C8 Storytellers: Top Tech Stories of August

September 6, 2022By Paula ElliottInsights

Welcome back to C8’s top stories of the month! It is our recurring blog where members of the C8 team are invited to explore a story they found particularly interesting or ‘game-changing’ in the world of tech or surrounding areas.

In August, the C8 team explored a wide range of stories, from the rising cost of going to university to the lack of grease on a propeller shaft embarrassing the Navy. Read below and let us know what you think. What was your top story of August? Use #C8storytellers and explain why!


Throughout the pandemic, everyone found a ‘new’ hobby to master, whether it was the flute, knitting, or learning a language. For some, gardening was their vice. In this article however, an agritech business, Lettus Grow, has gone a step further and developed its own horticultural tech that allows plants to grow using 95% less water than outdoor crops.

As highlighted in the article, indoor farming can be more reliable, due to controlled weather conditions. Plants are hung vertically, and mist is used to water them, developing a constant, healthy growth for fruit and vegetables. Lettus Grow has also started a project with HM Prison Hewell, teaching prisoners how to grow organic products utilising the bespoke technology. The aim is to help prisoners develop horticultural skills for the world beyond their sentence. Not only has this relatively young company found a solution to weather-induced crop failure, but it is also teaching valuable skills to prisoners and giving them an insight into working life; with the additional attribute of perhaps providing a solution to a workforce shortage that is causing nationwide problems for farmers.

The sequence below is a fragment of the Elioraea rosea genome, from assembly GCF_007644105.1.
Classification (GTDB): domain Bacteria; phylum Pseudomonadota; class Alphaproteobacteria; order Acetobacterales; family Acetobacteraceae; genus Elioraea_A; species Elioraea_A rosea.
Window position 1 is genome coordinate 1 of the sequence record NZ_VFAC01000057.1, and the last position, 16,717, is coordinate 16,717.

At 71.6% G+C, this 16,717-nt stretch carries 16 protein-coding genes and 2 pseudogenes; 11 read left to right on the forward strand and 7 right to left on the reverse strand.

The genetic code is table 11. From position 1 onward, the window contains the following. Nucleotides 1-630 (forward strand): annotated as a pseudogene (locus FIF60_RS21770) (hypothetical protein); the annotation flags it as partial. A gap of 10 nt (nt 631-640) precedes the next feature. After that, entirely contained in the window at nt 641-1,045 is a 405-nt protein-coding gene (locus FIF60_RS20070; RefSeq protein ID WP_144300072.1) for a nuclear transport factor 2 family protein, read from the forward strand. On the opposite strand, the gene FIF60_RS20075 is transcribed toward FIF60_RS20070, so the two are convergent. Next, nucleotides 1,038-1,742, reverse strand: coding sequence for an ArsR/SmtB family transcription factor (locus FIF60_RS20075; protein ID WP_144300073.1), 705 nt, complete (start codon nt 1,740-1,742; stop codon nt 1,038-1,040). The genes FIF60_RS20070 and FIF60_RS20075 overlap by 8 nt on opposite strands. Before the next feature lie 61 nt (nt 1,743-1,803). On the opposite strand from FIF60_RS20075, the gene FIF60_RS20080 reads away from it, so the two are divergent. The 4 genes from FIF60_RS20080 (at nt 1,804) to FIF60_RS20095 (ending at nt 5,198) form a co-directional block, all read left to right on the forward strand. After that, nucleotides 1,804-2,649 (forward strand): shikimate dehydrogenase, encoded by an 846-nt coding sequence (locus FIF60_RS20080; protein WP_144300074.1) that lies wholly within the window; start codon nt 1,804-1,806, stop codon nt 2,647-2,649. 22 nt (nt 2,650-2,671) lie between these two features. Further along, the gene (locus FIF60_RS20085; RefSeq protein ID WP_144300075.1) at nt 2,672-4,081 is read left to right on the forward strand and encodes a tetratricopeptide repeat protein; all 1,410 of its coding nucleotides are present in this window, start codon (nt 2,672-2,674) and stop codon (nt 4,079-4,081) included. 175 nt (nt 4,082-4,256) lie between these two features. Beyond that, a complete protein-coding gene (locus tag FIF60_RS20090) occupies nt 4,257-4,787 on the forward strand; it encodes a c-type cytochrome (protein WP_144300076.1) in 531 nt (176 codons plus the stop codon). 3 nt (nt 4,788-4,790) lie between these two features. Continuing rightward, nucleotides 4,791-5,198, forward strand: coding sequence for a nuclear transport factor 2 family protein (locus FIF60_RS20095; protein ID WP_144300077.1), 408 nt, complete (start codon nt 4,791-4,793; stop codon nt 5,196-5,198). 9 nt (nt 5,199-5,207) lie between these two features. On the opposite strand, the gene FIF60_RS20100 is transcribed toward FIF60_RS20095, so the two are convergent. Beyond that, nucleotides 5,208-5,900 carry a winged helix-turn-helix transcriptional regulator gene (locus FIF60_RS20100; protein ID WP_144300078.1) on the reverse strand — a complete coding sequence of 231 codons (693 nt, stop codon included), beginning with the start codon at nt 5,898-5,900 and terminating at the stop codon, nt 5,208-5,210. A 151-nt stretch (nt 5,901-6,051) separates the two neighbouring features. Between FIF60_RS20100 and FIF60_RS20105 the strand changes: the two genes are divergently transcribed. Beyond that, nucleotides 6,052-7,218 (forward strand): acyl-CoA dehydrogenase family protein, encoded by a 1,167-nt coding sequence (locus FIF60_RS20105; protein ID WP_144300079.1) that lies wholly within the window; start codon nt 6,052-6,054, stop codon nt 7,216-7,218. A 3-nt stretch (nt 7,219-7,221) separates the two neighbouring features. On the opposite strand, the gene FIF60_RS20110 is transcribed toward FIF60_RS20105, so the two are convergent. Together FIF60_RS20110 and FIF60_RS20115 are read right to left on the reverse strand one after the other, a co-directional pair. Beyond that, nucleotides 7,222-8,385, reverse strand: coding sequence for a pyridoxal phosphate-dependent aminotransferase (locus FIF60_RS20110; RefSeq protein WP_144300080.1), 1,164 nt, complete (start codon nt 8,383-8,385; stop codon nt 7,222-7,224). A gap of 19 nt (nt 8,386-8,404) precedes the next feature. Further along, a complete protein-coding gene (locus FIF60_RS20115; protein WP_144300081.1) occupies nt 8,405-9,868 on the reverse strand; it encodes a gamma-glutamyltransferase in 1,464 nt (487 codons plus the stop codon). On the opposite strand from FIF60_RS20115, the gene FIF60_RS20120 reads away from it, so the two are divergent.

It is no secret that the tech industry, along with many others, is facing a talent shortage. It is also no secret that the world of IT and cybersecurity is predominantly male, although female professionals are finally making inroads to improve gender diversity and equity in these workplaces. This background is why the news of young women taking Computing at A-Level and receiving great UK-wide results is my news story of the month.

Alongside the steadily rising number of students taking A-level Computing year-on-year, this year’s results day saw almost 80% of female candidates achieve above a C grade; higher than male candidates. Of course, it’s not a competition, but after reading and writing about the importance of diversity in the sector and the need to shape new talent, it is heartening to read that young women are carrying the torch for STEM careers, setting their sights on this thriving industry, and achieving already.